This project has received funding from the European Union’s Horizon 2020 Research and Innovation Programme under Grant Agreement No 727477

CL-Windcon project shows developments on wind farm models during its third General Assembly Meeting hosted by CENER in Pamplona

The CL-Windcon project has recently celebrated its third General Assembly Meeting in Pamplona, hosted by CENER (National Renewable Energy Centre of Spain). During the event, the partners have showcased the main advances of this European project, focused on a new way of approaching the design and operation of a wind farm, based on the wind farm closed loop control paradigm.

Representatives of the 15 organisations which conform the consortium have taken part in this encounter: General Electric, Ramboll, University of Stuttgart, Technical University of Munich and UL International GmbH / DEWI from Germany; Enel Green Power and Politecnico di Milano from Italy; Aalborg University from Denmark; Delft University of Technology and the the Energy research Center of the Netherlands (ECN part of TNO), Garrad Hassan from the United Kingdom, as well as the Spain´s entities Ikerlan-IK4, Qi Europe, ZABALA Innovation Consulting and CENER as project coordinator. Throughout two days, the most important milestones of the project were shared and discussed.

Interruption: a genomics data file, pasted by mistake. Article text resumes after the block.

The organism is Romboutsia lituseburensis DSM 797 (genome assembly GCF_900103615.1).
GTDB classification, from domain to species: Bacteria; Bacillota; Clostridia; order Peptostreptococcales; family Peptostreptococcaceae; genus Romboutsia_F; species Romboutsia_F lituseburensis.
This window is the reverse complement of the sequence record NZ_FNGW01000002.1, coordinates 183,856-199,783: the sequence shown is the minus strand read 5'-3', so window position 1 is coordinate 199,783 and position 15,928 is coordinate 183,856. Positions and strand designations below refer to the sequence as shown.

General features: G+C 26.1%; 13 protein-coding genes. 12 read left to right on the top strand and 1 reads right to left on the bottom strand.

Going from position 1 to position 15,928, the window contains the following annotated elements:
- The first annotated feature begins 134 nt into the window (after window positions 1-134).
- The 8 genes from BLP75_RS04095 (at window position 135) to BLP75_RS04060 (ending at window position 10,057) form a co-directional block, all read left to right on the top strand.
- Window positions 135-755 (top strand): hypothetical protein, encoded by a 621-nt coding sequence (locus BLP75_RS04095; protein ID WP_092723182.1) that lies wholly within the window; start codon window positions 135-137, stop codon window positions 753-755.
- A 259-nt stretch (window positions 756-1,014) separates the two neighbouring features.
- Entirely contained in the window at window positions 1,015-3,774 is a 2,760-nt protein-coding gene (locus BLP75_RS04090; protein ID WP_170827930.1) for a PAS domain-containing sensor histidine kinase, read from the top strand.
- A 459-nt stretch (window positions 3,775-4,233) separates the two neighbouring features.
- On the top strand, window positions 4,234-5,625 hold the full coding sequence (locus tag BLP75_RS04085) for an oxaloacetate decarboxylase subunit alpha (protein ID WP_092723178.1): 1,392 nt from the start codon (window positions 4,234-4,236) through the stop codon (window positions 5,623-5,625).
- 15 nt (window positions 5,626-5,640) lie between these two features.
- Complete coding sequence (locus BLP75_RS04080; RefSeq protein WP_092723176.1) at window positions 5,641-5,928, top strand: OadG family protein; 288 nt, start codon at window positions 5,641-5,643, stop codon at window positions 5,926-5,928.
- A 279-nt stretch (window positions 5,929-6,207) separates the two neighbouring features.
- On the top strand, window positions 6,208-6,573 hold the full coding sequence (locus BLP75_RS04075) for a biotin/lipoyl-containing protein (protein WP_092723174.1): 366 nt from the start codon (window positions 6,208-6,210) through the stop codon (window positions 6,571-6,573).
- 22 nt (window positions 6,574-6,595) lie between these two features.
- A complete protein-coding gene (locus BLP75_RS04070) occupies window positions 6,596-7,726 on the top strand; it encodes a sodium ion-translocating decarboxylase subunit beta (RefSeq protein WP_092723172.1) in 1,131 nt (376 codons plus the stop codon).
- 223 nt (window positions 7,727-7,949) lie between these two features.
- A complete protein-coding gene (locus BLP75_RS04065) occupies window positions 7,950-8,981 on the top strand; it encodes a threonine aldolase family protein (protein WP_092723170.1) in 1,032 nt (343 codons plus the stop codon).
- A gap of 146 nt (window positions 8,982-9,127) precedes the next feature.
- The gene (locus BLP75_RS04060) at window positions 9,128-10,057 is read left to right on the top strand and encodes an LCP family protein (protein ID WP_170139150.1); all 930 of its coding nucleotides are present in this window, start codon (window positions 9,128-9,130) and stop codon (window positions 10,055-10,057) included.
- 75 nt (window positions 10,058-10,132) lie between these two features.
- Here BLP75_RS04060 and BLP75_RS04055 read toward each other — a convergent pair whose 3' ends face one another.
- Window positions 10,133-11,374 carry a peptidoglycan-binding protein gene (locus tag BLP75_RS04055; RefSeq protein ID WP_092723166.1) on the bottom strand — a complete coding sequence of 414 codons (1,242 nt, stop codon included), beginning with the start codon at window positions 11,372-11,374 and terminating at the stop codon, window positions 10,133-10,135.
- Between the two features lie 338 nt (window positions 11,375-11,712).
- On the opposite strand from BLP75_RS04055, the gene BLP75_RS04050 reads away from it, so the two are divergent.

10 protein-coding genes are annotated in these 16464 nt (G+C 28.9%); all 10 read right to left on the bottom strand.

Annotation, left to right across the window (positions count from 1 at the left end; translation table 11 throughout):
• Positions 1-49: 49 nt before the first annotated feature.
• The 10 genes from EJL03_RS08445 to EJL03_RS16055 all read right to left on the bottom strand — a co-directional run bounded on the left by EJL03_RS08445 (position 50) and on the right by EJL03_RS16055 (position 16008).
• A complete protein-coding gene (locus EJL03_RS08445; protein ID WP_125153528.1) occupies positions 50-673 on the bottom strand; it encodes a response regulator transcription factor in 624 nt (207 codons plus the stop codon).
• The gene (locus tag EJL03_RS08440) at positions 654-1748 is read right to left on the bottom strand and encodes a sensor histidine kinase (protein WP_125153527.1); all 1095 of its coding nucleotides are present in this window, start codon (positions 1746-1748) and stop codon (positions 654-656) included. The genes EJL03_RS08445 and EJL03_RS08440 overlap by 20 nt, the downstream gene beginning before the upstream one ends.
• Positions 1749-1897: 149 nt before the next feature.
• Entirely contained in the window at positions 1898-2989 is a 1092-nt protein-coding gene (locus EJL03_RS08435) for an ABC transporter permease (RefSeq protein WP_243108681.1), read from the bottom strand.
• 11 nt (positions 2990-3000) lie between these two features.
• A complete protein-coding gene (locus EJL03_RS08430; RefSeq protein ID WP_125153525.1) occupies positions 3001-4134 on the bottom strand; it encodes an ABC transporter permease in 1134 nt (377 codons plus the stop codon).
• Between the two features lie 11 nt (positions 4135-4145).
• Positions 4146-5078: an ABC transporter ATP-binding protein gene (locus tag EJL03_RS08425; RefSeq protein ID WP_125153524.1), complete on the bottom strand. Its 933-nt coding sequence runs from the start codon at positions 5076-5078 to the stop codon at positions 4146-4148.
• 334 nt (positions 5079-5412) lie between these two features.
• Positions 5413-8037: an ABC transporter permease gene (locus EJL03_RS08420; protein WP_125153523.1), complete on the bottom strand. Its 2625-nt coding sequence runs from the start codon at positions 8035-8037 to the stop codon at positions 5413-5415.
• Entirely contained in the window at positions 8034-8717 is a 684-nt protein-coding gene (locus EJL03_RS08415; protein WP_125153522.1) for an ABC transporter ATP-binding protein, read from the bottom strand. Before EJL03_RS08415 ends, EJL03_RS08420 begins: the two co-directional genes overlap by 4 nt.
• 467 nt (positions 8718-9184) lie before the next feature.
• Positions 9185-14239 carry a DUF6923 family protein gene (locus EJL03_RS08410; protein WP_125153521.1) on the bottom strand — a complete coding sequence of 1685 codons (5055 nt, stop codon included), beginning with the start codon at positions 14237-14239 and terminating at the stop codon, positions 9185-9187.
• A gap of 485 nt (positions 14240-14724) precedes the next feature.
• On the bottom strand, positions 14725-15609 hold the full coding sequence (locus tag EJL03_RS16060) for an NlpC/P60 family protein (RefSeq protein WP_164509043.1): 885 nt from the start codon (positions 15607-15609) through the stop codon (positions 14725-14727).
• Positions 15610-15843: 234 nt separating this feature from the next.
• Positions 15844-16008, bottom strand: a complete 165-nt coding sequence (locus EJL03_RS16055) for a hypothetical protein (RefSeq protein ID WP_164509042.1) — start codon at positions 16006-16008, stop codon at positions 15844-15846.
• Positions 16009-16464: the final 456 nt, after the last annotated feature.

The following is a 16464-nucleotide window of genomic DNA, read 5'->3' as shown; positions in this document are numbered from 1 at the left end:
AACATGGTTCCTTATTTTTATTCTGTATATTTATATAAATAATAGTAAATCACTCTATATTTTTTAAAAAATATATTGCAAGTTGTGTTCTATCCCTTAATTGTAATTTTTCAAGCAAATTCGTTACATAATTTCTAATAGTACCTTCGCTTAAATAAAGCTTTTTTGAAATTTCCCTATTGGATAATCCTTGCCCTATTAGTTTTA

CL-Windcon is funded by the Framework Programme for Research and Innovation Horizon 2020 of the European Union (agreement nº 727477) and will last until October 2019. The initiative has a total cost of 4.9 M€. The CL-Windcon project is fully aligned with the objectives of the Energy Transition and policies to face the climate change challenge driven by the European Union.

Up to this moment, CL-Windcon project has performed developments over wind farm models, which now conform a set of multi-fidelity tools of wide application to wind farm control design and validation.